Period of Activity
Green apple aphids overwinter as eggs on suckers at the base of buds on terminal shoots. Eggs hatch when buds burst and the first leaves are unfolding. Green apple aphid populations build slowly on apples in early spring (bloom, petal fall), and more rapidly as average daily temperatures increase. Green apple aphids are most numerous during July and early August. Depending on weather conditions, one generation is completed in two to three weeks. There are many generations per year. Green apple aphids usually remain on apples throughout the summer.

Scouting Notes
Begin monitoring at budbreak and continue until terminals harden off (late July or August). Check 100 terminals in a 4-6 ha block weekly throughout the summer. Pick 10 terminals per tree on 10 trees randomly, without visual bias towards infested terminals.

Be sure to scout for the presence of predators when assessing aphid populations in orchards. Resample orchards with high numbers of natural enemies present within a week to see if predators are providing control (see threshold below).

See also:  Whiteflies: description, elimination of whiteflies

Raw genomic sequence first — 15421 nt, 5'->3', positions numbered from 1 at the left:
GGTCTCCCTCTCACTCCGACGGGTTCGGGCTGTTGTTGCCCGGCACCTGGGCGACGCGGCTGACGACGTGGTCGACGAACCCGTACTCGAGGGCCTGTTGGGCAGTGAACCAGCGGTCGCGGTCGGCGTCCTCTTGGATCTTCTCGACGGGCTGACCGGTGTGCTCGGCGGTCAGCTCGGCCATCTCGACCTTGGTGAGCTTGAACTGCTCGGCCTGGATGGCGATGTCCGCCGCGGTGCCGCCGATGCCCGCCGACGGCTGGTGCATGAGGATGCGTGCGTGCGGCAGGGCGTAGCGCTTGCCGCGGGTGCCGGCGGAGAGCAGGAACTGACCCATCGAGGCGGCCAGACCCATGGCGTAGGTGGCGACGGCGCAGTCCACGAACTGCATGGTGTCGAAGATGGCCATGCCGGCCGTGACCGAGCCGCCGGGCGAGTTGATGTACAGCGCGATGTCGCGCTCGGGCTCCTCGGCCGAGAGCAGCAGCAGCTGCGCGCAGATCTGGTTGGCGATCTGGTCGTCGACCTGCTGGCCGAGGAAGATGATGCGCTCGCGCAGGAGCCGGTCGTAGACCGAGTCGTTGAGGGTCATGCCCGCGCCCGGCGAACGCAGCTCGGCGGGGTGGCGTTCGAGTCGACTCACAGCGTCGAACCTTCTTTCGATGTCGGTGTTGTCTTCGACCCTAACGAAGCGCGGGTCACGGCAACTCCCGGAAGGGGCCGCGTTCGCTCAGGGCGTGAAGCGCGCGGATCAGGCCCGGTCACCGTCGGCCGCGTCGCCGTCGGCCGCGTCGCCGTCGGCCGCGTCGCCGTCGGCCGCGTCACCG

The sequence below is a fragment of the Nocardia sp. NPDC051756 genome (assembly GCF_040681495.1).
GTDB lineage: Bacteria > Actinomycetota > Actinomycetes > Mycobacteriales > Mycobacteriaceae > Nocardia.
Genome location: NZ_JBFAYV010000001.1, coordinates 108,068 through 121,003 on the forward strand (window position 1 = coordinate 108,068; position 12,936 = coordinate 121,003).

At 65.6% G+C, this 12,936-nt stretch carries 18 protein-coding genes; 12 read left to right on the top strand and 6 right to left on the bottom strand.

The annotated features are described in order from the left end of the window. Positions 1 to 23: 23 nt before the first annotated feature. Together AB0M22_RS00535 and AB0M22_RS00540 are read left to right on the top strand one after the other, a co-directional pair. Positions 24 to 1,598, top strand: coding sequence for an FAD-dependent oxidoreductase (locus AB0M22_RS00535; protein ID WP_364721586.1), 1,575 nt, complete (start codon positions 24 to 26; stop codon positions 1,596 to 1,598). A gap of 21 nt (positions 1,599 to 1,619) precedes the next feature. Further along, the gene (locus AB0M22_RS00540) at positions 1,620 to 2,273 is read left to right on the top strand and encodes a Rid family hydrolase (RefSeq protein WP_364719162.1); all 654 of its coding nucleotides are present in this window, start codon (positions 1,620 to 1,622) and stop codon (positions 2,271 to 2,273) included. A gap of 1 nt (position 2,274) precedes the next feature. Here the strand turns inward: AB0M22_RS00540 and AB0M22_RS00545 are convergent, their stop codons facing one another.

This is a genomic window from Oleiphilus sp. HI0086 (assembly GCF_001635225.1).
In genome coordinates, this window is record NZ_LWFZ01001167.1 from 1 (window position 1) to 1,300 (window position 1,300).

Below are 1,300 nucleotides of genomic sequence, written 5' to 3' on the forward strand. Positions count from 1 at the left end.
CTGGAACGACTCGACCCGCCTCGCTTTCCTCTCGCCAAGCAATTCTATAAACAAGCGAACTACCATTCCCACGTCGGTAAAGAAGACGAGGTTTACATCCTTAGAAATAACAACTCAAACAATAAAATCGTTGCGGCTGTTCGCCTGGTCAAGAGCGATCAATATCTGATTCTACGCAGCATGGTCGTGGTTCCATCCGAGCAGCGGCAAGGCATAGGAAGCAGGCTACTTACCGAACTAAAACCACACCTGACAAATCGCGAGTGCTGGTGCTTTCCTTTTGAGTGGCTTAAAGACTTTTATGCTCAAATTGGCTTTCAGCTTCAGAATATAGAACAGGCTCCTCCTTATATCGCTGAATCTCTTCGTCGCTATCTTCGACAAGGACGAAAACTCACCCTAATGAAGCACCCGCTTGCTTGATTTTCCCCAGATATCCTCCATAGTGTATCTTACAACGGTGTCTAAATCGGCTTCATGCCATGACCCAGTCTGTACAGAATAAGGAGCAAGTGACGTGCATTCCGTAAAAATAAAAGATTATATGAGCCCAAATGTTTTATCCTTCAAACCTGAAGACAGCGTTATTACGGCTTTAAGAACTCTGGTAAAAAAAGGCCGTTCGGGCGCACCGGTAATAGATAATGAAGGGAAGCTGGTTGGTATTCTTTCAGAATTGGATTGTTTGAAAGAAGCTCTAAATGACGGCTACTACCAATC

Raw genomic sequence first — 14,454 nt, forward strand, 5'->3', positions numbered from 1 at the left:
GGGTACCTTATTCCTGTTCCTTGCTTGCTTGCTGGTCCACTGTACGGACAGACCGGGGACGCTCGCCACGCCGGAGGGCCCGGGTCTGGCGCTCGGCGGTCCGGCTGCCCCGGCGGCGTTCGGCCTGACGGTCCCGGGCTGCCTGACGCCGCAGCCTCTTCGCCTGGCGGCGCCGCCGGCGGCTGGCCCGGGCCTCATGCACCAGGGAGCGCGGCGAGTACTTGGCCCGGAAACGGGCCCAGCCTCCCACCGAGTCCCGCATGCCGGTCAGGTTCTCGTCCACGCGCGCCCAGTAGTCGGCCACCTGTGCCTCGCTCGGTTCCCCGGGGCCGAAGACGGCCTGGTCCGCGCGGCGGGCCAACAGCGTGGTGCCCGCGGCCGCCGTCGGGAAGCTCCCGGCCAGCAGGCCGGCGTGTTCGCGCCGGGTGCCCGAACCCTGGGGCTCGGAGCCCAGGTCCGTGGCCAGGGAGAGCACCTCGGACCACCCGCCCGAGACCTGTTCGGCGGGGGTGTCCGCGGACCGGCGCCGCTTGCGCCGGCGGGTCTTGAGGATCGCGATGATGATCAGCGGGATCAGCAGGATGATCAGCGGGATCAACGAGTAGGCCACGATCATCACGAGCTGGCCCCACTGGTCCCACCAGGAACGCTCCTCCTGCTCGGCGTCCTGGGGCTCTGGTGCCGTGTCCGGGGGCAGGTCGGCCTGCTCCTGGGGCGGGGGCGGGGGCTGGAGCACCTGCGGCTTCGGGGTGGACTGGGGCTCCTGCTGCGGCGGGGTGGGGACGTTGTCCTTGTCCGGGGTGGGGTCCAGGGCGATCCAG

Thresholds
The action threshold for green apple aphid is 400-600 aphids per terminal on 10% or more of terminals checked. If more than 20% of the aphid colonies have natural enemies, delay or eliminate an insecticide application. If sprays are delayed be sure to resample within a few days to monitor populations.

Management Notes

  • If the aphids do not have access to succulent new growth – and they feed on older leaves – the number of young produced drop by up to 50%. As a result green apple aphids are generally not a problem after terminals harden off (late July or August).
  • If temperatures are 30-32В°C and greater, females do not reproduce well. Aphids die when temperatures remain high for several days, and heavy rains wash aphid populations off leaves.
  • A cool, wet spring favours aphid development and is unfavourable for the aphid’s natural enemies.
  • Green apple aphids are one of the few apple pests often managed by biological control. A number of beneficial insects are effective for biological control in apple orchards.